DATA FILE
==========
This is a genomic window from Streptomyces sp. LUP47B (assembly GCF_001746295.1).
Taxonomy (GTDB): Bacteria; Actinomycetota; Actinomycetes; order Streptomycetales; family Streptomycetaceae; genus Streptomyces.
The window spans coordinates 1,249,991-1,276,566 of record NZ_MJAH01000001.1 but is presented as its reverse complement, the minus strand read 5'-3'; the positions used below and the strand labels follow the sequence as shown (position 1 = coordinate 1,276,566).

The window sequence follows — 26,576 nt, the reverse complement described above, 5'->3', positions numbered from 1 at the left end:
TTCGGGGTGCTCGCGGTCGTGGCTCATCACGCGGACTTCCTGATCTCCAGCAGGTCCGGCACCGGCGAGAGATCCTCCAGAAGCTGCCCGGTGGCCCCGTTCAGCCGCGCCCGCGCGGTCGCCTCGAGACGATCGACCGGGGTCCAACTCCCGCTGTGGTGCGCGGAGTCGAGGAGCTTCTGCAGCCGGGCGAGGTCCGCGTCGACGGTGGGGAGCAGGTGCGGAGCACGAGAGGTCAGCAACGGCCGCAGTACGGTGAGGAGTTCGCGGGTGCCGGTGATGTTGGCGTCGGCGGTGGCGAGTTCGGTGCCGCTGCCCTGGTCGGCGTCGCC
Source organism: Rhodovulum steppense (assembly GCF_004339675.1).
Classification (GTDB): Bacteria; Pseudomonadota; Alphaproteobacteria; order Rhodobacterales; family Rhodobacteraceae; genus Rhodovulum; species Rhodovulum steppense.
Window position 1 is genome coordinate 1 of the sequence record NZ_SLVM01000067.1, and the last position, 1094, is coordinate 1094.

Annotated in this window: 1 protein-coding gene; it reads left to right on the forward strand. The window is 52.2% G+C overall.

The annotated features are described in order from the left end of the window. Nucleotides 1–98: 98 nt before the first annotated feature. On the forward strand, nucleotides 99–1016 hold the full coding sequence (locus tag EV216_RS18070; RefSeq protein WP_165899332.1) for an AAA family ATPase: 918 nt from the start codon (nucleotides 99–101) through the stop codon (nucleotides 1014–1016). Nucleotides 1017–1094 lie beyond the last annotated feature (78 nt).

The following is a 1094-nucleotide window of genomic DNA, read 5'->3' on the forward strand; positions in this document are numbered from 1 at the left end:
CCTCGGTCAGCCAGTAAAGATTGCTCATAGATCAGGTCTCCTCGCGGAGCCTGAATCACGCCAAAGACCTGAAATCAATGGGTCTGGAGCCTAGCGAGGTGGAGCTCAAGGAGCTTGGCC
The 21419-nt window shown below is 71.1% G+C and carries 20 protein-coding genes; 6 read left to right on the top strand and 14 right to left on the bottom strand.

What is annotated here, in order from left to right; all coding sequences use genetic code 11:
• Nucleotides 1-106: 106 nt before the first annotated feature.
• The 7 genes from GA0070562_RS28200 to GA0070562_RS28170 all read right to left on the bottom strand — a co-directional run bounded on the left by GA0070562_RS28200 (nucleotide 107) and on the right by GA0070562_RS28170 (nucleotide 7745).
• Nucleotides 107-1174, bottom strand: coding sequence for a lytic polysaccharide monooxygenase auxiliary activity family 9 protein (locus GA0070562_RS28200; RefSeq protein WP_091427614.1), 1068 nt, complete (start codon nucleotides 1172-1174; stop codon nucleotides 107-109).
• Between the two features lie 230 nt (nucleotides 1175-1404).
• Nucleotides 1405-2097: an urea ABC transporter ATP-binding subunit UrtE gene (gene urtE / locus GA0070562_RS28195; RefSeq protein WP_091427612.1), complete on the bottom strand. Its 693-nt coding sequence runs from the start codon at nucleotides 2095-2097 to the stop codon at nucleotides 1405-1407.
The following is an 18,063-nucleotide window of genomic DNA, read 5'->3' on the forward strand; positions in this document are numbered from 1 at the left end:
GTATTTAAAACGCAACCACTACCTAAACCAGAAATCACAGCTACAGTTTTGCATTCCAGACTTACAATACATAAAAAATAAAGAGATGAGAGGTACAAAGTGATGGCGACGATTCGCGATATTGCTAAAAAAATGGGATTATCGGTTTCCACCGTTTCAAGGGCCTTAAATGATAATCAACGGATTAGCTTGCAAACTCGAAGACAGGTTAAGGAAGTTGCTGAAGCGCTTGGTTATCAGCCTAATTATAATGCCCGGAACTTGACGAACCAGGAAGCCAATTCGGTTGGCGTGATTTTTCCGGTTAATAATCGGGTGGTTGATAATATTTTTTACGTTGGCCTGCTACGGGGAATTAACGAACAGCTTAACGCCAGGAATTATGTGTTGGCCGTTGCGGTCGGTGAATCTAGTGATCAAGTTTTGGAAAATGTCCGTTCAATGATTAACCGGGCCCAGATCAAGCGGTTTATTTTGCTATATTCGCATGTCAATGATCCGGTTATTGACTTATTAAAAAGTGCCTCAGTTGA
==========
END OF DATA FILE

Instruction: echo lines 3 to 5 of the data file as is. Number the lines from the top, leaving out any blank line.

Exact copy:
The window spans coordinates 1,249,991-1,276,566 of record NZ_MJAH01000001.1 but is presented as its reverse complement, the minus strand read 5'-3'; the positions used below and the strand labels follow the sequence as shown (position 1 = coordinate 1,276,566).

The window sequence follows — 26,576 nt, the reverse complement described above, 5'->3', positions numbered from 1 at the left end:
TTCGGGGTGCTCGCGGTCGTGGCTCATCACGCGGACTTCCTGATCTCCAGCAGGTCCGGCACCGGCGAGAGATCCTCCAGAAGCTGCCCGGTGGCCCCGTTCAGCCGCGCCCGCGCGGTCGCCTCGAGACGATCGACCGGGGTCCAACTCCCGCTGTGGTGCGCGGAGTCGAGGAGCTTCTGCAGCCGGGCGAGGTCCGCGTCGACGGTGGGGAGCAGGTGCGGAGCACGAGAGGTCAGCAACGGCCGCAGTACGGTGAGGAGTTCGCGGGTGCCGGTGATGTTGGCGTCGGCGGTGGCGAGTTCGGTGCCGCTGCCCTGGTCGGCGTCGCC